I love foundation piecing for so many reasons. It’s fast, easy, very accurate, and you can start sewing almost immediately. You can make something super complex, or really simple. The versatility is amazing to me! I love it… now. It was not always so!
The very first time I tried foundation piecing I cut out all of my pieces in advance allowing for ‘plenty’ of seam allowance and play room. I had done my research. I ‘knew’ what I was supposed to be doing.
Or so I thought, disaster came next! It took forever to cut all of the pieces. When I went to sew them, I ended up spending most of my time seam ripping because my ‘plenty’ of extra fabric was suddenly not nearly enough! The only shapes I could manage to get right were perfect squares or triangles that had a 90 angle. But I didn’t want to do those types of quilts. If I wanted squares and HSTs I would have stuck with the traditional piecing methods. I wanted complex!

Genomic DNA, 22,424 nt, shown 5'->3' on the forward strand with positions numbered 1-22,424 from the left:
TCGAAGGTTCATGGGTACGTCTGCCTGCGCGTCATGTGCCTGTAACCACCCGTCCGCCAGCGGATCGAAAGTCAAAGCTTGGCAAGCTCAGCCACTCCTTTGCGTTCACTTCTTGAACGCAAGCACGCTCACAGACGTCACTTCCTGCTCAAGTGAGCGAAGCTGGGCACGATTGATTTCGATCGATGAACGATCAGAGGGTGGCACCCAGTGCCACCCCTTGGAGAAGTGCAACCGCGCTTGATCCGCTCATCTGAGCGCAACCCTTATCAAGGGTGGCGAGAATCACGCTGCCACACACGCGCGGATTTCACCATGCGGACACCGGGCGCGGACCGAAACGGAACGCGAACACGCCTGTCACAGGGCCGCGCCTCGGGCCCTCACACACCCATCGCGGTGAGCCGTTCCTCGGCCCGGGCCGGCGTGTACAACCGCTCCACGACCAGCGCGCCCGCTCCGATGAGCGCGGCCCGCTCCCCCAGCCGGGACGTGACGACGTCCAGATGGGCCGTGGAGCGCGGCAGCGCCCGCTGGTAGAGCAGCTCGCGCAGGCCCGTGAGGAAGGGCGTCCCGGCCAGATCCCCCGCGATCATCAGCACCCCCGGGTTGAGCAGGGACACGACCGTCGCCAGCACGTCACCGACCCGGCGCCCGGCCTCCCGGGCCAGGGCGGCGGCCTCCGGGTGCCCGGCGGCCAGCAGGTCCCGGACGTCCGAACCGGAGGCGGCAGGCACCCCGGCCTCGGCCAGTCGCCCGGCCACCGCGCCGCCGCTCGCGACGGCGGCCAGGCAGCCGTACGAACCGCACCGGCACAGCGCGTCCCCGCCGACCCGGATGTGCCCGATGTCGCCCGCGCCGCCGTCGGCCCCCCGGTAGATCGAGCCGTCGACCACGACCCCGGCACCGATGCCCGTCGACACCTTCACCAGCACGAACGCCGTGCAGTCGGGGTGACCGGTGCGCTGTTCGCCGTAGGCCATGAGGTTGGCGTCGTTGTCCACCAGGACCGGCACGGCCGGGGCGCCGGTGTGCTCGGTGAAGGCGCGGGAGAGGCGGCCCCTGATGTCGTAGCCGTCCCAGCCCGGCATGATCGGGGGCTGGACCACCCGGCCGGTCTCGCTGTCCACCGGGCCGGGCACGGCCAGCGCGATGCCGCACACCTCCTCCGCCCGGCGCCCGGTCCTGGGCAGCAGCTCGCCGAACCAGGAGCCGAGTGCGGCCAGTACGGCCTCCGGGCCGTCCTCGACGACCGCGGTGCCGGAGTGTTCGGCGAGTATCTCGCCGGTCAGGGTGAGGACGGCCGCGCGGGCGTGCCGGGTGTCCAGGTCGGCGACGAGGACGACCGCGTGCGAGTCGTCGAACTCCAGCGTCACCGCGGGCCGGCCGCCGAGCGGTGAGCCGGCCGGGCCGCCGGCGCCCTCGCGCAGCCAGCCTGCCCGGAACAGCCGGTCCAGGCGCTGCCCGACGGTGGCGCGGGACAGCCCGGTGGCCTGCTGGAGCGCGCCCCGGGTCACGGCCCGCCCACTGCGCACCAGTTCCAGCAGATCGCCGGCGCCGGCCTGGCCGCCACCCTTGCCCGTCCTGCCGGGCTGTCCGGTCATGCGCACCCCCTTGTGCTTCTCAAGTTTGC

So I gave up. Foundation piecing just wasn’t for me. Fine. Lots of people hate it anyway, I was just going to be one of those people.
But I kept wanting to design quilts that had a certain look. I wanted sharp points, weird angles, and something that looked complex. I couldn’t do that with traditional piecing. So I had to try again.
For my next attempt I cut my pieces much larger. I again dreaded the whole cutting process. (I think we all have parts we love and hate about the quilting process. I don’t enjoy cutting fabric. I want to get started with the sewing. I want instant progress.) But I did it. All of my pieces were neatly stacked and super organized. Whew. Everything worked quite nicely. Except my pile of waste scraps was massive. I had only made a small block. Multiply that one block by a whole quilt and I would have wasted an incredible amount of fabric. This wasn’t going to work.